The head of ESA’s Technology Transfer Programme Office, Frank Salzgeber, spoke to SciTech Europa about how the office supports new businesses.
The European Space Agency’s Technology Transfer Programme Office (TTPO) mission is to inspire and facilitate the use of space technology, systems and know-how for non-space applications. It uses a network of technology brokers to assess the market needs in areas where there is a potential for exploitation of space technologies.
TTPO aims to strengthen European industry by identifying new business opportunities for providers of space technology and systems. It enhances the know-how and competitiveness of these providers while broadening their business horizons.
SciTech Europa spoke to the head of ESA’s Technology Transfer Programme Office, Frank Salzgeber, about tech transfer in the space sector and how ESA approaches this.
How does ESA’s Technology Transfer Programme (TTP) work and what are the biggest challenges involved in implementing it?
First, we take care of the European Space Agency’s patents, which are only 450 patents due to the fact that of the €6.3bn budget that we have, some 90% of that goes to industry, which means that industry keeps the IP. Second, we help the European space industry and researcher organisations to utilise their technology via technology transfer, where we have a network of brokers who look for what industry needs and then provides them with solution technologies and knowledge from the space community.
This is technology transfer in the same way it is practiced by other sectors. However, we are also looking specifically at our activities in Earth Observation (Copernicus etc.), where space can be used as an assets to solve a particular problem. In these areas, we are sorting start-ups, around 160 across Europe per year, and we do that by not only giving them funding, but also by helping them with networking, branding, and technology and business support via our programmes for at least three years.
This has been particularly useful in many countries throughout Europe. For instance, we have recently visited the Ministry of Science and Technology in Israel to support them with their start-ups in the space sector. Many countries are making good progress with companies and start-ups in other sectors, but their space industry is only now starting to develop, and we are assisting with that. We work with numerous European companies which we use to help introduce such start-ups to the industry proper, helping them to grow.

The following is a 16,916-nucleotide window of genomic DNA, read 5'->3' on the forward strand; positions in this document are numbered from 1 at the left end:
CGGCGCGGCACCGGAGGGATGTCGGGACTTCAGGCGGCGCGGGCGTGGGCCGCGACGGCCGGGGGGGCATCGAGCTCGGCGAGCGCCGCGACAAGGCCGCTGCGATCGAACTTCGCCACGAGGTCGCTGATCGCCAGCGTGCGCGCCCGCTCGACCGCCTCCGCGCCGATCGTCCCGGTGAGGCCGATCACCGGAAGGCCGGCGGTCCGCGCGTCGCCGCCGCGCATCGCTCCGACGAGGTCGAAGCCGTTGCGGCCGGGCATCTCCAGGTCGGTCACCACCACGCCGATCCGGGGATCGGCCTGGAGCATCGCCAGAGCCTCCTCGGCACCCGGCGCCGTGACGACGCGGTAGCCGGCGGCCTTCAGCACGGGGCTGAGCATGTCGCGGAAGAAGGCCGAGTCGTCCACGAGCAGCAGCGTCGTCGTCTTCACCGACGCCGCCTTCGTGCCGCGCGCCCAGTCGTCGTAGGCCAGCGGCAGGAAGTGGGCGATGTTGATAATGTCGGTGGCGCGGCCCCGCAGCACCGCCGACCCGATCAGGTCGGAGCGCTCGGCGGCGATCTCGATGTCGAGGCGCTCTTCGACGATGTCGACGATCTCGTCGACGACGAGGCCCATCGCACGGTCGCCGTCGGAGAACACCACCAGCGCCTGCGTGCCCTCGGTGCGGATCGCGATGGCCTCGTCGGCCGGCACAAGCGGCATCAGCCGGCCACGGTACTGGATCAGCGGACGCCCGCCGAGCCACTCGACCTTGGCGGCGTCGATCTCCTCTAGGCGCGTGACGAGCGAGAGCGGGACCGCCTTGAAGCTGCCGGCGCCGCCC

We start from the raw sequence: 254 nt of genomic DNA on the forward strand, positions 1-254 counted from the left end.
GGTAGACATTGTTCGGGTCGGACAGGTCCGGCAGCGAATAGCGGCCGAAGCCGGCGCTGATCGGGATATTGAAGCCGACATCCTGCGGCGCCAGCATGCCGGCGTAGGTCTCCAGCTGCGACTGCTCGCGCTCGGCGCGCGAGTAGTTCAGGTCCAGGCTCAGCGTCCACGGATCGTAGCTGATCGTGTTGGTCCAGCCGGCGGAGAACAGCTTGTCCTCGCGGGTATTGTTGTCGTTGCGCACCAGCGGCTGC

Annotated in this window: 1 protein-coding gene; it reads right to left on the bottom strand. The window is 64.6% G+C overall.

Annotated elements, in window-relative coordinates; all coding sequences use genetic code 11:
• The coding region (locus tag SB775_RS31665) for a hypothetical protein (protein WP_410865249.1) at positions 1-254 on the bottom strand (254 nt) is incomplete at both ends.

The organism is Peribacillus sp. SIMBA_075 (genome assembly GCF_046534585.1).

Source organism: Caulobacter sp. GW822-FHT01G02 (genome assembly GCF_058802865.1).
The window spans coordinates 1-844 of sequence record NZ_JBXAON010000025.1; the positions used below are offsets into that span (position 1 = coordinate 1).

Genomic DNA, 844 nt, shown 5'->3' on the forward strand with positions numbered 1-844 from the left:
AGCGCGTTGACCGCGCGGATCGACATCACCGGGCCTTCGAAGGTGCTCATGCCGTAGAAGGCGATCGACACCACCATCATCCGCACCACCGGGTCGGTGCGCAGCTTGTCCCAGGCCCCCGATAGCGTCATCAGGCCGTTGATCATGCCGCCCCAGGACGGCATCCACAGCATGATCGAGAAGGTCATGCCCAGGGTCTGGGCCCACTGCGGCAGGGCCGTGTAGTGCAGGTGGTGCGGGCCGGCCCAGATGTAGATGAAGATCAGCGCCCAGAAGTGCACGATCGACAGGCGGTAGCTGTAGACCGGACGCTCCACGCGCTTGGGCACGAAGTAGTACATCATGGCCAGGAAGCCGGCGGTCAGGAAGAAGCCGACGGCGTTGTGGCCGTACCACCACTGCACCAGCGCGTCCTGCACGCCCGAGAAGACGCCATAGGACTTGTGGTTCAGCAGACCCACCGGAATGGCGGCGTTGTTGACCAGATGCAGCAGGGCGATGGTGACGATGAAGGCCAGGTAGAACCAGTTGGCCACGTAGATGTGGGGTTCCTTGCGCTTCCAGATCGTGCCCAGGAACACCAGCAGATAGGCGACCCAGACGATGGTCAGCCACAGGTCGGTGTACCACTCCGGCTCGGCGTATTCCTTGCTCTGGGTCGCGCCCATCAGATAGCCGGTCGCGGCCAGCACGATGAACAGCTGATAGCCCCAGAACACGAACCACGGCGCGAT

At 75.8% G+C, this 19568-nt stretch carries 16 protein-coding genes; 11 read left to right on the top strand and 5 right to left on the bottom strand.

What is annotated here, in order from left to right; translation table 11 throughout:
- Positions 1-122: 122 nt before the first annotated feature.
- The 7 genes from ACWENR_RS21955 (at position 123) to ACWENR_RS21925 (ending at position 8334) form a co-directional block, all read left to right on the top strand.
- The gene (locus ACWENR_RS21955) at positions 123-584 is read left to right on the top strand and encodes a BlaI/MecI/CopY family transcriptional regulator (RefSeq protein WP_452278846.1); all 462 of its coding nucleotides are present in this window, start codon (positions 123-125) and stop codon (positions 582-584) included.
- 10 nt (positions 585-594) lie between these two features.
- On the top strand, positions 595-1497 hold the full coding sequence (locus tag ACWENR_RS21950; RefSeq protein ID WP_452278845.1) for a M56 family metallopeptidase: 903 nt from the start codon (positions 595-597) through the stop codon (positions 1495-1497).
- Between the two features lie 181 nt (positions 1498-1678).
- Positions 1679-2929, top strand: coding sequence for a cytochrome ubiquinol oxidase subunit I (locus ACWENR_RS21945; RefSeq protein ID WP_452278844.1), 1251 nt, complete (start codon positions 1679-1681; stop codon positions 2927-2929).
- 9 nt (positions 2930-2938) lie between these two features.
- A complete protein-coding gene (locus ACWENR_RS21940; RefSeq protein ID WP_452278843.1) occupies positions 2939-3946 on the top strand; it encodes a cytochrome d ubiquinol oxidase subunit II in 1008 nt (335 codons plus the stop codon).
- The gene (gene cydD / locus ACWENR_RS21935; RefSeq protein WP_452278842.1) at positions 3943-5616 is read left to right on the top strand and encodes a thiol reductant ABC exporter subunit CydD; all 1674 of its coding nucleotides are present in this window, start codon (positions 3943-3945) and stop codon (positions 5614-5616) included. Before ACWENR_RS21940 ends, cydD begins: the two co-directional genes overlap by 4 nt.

What are the biggest benefits and the biggest barriers in tech transfer in Europe today?
The biggest benefit comes from actually utilising the investment. So, when you look at what is being spent on Galileo and Copernicus, it has to be ensured that the money goes back to the taxpayers and the ecosystems. In this sense, you could perhaps say that we are something of a ‘recycling office’ for the innovations that take place, and it is important to note that innovation can be used in more than one field; indeed, it should be used in many.
To take the Internet as a great example of innovation: the Internet was not developed with today’s usage in mind. The same goes for GPS – this was not developed in order for the public to be able to find a specific street by using their mobile phone. But they have both become a disruptive technology and are now integral to the everyday lives of citizens all over the world. These two examples demonstrate that there are almost always new applications for a technology, innovation, or service, and it is the very finding of these unpredicted applications which is the biggest benefit in bringing innovation into the wider world.